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What is the Difference Between Speech and Language?

There are many different ways to refer to someone who works in our field as we can work in various settings… speech therapist, speech teacher, speech pathologist, speechie, SLP (speech language pathologist), to name a few.

None of these are wrong, however our actual title is speech language pathologist because both SPEECH and LANGUAGE are important parts of our field.

Let’s break down the difference between speech and language?

Speech is how we say sounds and words.

There are 3 parts of speech:

  1. Articulation - How we make speech sounds using our mouth, lips, nose, palate and tongue. Many of us don’t think about all of the complicated steps it takes to make sounds. For example, to make the /m/ sound in the word mom, you have to put your lips together, breathe air in your nose, turn on your voice and then have the air come out your nose to produce the nasal sound.

  2. Voice - How we use our breath and vocal folds (vocal chords) to create sound. Your voice can be loud (yelling) or soft (a whisper). It can be high-pitched or low-pitched.

  3. Fluency - The flow of speech. This is also referred to as disfluency or stuttering when someone’s flow of speech is interrupted. For example if someone repeats sounds, words or pauses often while speaking.

Language refers to the words we use and how we use them, how we get what we want, share ideas and have our needs met. It is also how we can understand and interact with others.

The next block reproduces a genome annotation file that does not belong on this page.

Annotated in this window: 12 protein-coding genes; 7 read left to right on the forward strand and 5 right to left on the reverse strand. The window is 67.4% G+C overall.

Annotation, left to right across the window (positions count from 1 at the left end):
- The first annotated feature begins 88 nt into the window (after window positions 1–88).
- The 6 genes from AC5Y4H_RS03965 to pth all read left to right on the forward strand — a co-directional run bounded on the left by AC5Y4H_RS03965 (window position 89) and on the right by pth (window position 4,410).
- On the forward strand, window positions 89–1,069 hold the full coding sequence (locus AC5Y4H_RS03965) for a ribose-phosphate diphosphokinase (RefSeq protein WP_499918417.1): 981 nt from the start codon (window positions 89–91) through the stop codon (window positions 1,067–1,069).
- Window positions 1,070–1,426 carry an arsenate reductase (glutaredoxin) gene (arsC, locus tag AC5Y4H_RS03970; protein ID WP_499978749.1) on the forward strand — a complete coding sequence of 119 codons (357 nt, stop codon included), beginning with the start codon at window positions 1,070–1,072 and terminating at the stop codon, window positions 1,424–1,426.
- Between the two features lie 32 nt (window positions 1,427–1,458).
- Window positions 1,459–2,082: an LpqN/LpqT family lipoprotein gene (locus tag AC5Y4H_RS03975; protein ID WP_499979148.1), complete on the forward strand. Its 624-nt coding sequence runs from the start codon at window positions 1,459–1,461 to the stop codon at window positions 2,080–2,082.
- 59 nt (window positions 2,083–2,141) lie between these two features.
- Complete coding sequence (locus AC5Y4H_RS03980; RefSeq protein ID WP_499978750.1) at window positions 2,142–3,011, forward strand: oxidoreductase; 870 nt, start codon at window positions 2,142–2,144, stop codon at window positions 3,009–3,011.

There are 3 parts of language:

  1. Receptive Language - Understanding language that you read or hear. A child’s ability to follow directions “put on your socks” or understand what you are reading to them “what did the brown bear see?” depends on their receptive language abilities.

  2. Expressive Language - Expressing yourself through verbal or nonverbal communication. We use expressive language to convey a message to someone else, this can be done through speaking, facial expressions/body language (smile, crossing your arms), gestures (pointing or waving), using sign language or writing.

  3. Pragmatic/Social Language - Social communication skills are used to interact with others. This includes interactive play, conversation skills and understanding others points of view.


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